Saturday, September 18, 2010


An izakaya is normally described as a Japanese pub: a place where you go to drink, but which also serves decent food. The comparison is apt, but I think an izakaya is more like a Japanese tapas restaurant: a place where you can order a bunch of small, nice dishes for sharing, and also drink yourself silly if you so choose.

Last night, Nana and I had our first izakaya experience since coming to Fukuoka when we sat down for dinner at Enya, a dim, cozy place on the market street between Fujisaki and Nishijin. We didn't drink, but boy did we eat! And not a bite crossed our plates that wasn't delicious.

Round one was kushiyaki, or grilled stuff on skewers. (Like yakitori, but yakitori technically means chicken.)

We ordered a set of pork skewers, plus a skewer of green chillies and leeks. From left to right, we have (I think): tripe, tongue, some kind of white meat, and pork belly (think bacon, but not cured). All delicious, but that pork belly was out of this world. Took us back to our samgyeopsal days in Korea!

Round two was fried mushrooms, which we were specifically instructed to dip in a tray of salt.
Nana says this was probably her second-favorite, after the pork belly.

Third round was a plate of potatoes with parsley in butter.
Tasty, but a bit on the bland side, I think.

And finally, we have some squid dumplings.
My second-favorite, but I don't think Nana cared for them as much.

Tuesday, September 14, 2010

Singapore Sights

I'd hate for you to think that all we did in Singapore was eat, although that comprised a disturbingly large portion of our non-work trip. (And JJJ, I actually wrote this post in the airport without internet and saved it for a later upload). So here are some sights of Singapore.

Sri Veeramakaliamman Temple front roof, Little India:

Side gate ornaments.

I love this cow's attitude. He's all like, "What? I'm a cow. On a wall. Whatcha gonna do about it?"

16th Ngee Ann City National Lion Dance Championships 2010:

This was happening in a big plaza in front of a mall complex on Orchard Road, the main shopping street and the street nearest our hotel. This is the same trip in which we got lost trying to find an underpass and ended up in the mooncake mall. I gotta say, I know how to get lost.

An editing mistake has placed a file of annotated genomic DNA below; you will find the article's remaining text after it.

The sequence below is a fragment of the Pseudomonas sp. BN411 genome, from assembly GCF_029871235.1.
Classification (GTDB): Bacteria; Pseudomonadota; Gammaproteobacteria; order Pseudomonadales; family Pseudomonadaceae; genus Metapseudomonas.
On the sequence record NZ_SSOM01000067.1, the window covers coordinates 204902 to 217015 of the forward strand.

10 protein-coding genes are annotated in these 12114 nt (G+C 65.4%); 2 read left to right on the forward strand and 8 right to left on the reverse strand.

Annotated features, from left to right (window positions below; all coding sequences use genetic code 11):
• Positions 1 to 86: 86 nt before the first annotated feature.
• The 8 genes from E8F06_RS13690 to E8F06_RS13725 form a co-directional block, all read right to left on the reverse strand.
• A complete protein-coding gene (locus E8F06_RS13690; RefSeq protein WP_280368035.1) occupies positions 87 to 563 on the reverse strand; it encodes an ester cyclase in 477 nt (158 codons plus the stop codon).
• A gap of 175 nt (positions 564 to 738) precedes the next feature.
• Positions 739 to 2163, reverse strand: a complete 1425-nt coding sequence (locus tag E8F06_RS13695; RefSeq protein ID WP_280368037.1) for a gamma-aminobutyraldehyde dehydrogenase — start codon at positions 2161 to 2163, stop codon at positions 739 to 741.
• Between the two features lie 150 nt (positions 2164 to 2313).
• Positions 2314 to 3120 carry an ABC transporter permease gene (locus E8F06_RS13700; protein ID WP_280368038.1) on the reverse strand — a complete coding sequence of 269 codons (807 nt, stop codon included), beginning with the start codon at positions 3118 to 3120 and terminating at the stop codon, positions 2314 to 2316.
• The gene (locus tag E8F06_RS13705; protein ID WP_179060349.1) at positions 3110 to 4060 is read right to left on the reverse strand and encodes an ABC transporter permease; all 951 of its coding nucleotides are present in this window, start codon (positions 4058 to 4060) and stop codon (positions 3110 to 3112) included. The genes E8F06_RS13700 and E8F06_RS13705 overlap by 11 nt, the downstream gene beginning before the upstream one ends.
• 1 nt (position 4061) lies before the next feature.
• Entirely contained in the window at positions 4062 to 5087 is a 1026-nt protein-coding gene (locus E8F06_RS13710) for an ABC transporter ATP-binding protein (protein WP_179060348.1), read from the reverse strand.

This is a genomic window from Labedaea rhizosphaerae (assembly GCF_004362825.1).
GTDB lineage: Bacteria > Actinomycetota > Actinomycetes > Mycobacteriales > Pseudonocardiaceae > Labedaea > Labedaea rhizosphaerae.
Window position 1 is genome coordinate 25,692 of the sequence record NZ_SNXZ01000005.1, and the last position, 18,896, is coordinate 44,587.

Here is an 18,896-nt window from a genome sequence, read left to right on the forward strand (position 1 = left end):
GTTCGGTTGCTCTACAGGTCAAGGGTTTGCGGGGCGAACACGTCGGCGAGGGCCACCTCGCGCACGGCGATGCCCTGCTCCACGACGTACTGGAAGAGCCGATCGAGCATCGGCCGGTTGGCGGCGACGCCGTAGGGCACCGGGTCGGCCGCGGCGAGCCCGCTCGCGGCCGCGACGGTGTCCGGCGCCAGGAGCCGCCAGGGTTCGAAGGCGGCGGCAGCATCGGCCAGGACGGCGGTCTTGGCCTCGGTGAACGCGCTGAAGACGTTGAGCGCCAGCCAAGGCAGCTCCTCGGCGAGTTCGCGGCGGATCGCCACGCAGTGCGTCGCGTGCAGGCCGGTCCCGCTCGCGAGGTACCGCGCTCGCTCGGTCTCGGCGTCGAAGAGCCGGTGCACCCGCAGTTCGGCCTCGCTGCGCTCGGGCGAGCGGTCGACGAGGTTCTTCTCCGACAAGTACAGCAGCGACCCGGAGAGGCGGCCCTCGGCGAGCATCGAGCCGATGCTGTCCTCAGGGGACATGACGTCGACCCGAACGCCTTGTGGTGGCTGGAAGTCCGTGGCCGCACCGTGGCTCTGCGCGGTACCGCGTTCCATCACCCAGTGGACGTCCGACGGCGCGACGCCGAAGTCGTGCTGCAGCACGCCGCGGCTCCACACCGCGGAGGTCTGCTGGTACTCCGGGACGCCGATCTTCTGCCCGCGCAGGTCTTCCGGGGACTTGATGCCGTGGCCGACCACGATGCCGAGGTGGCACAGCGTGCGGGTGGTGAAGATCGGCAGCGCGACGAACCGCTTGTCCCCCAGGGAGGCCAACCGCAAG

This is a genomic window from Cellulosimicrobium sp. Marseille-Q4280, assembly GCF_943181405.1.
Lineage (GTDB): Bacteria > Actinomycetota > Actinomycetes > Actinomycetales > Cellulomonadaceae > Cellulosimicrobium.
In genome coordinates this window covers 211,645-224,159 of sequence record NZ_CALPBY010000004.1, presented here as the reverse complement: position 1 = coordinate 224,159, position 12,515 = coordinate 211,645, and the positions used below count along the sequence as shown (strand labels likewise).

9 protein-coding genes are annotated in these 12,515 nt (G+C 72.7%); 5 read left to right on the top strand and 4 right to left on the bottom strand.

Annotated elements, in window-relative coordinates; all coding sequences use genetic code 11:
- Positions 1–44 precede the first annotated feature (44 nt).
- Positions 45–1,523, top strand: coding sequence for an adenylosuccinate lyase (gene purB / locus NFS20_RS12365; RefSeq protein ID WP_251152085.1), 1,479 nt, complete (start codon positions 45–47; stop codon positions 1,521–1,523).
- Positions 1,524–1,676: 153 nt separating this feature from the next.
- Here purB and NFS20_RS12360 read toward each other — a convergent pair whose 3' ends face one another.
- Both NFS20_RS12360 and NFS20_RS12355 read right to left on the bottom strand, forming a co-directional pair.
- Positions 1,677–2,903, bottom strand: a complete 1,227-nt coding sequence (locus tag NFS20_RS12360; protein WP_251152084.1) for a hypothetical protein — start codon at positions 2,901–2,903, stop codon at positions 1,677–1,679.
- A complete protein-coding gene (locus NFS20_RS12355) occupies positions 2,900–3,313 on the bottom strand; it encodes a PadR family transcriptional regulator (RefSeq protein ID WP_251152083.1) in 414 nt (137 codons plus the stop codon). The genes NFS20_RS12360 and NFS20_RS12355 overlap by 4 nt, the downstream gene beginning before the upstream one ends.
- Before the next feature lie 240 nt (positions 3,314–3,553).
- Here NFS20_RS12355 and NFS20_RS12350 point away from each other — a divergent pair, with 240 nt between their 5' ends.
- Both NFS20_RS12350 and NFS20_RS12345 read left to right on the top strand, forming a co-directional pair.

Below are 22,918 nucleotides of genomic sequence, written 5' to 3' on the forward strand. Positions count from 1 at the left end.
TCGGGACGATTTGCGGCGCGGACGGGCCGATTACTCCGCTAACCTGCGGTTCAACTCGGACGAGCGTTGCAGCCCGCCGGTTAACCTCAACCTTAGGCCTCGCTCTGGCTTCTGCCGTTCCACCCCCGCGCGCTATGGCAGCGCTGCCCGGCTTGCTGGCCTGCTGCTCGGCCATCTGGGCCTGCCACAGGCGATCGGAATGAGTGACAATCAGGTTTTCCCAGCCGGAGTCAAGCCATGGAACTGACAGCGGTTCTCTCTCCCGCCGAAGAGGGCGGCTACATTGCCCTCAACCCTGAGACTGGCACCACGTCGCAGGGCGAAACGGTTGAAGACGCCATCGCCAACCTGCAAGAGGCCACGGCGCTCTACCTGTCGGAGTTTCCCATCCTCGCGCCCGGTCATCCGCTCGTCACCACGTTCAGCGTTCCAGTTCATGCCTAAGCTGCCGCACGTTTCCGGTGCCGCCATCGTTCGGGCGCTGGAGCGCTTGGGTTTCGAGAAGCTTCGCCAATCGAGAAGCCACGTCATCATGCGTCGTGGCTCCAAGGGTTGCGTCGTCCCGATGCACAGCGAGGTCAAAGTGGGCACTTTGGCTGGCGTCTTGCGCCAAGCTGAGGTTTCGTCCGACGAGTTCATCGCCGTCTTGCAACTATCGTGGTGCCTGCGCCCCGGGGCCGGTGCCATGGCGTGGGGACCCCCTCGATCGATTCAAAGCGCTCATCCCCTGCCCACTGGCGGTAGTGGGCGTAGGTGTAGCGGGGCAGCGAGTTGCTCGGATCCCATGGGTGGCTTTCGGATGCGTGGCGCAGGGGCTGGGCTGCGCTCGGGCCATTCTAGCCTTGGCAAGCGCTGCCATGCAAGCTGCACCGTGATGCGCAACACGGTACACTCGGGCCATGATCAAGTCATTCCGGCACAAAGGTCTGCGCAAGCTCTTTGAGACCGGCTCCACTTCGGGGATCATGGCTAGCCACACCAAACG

The lion dance involves two guys wearing shiny fringy pants making up a lion body a la the more famous dragon dance. The lions are adorable:

And did I mention that the dance is done on posts? Like, six-feet-off-the-ground posts? And they leap around while carrying a giant lion head? See footage here. No wonder this dance has a championship.

Sunday, September 12, 2010

Singapore suffering!

The Singapore airport has security checkpoints at each individual gate. On this side of the gate, there is a drinking fountain, but not a toilet. This is a serious engineering flaw. I can even SEE the toilet through the glass walls, yet it is forever out of my reach.

Curse you, distant toilet! So near, yet so far!

Nana Drinks Weird Stuff For Your Entertainment: F&N Seasons Soya Bean Drink

I am so glad I chose this, because the guy at the register was speaking Chinese to the lady beside me, and so I busted out some rusty Mandarin to ask how much things cost, thereby leading to the lady telling me I had a Beijing accent. I had to ask why, because what I mostly associate with the Beijing accent is the tendency to put a really nasally "r" sound on the end of words ending in vowels, wherein, for instance, "chu-kou," or exit, becomes "chu-KAAAARRRRR." Justin finds this accent hilarious and has actually trained his ear to identify Beijingers in airport lounges without understanding a single word of their conversation.

To the best of my knowledge, I have never produced such a sound, except in deliberate imitation. So I had to know why she thought I sounded Beijing-y. She said it was my pitch more than anything else. Apparently Singaporean Chinese speakers speak very low in their vocal register, whereas mainland Chinese use a higher-pitched voice.

But back to the drink. Soya Bean Drink. What does it taste like?

It tastes like you took mochi (the Japanese rice cake), threw it in a blender, and cut it with some soy milk. Creamy and smooth, sweet but not sugary. A very thick and hearty beverage, almost more snack than drink. Not at all offensive, but not at all something I felt the need to add to my evening's tally after wreaking caloric havoc across Little India. Didn't finish, but might buy if I lived here and was hungry between meals.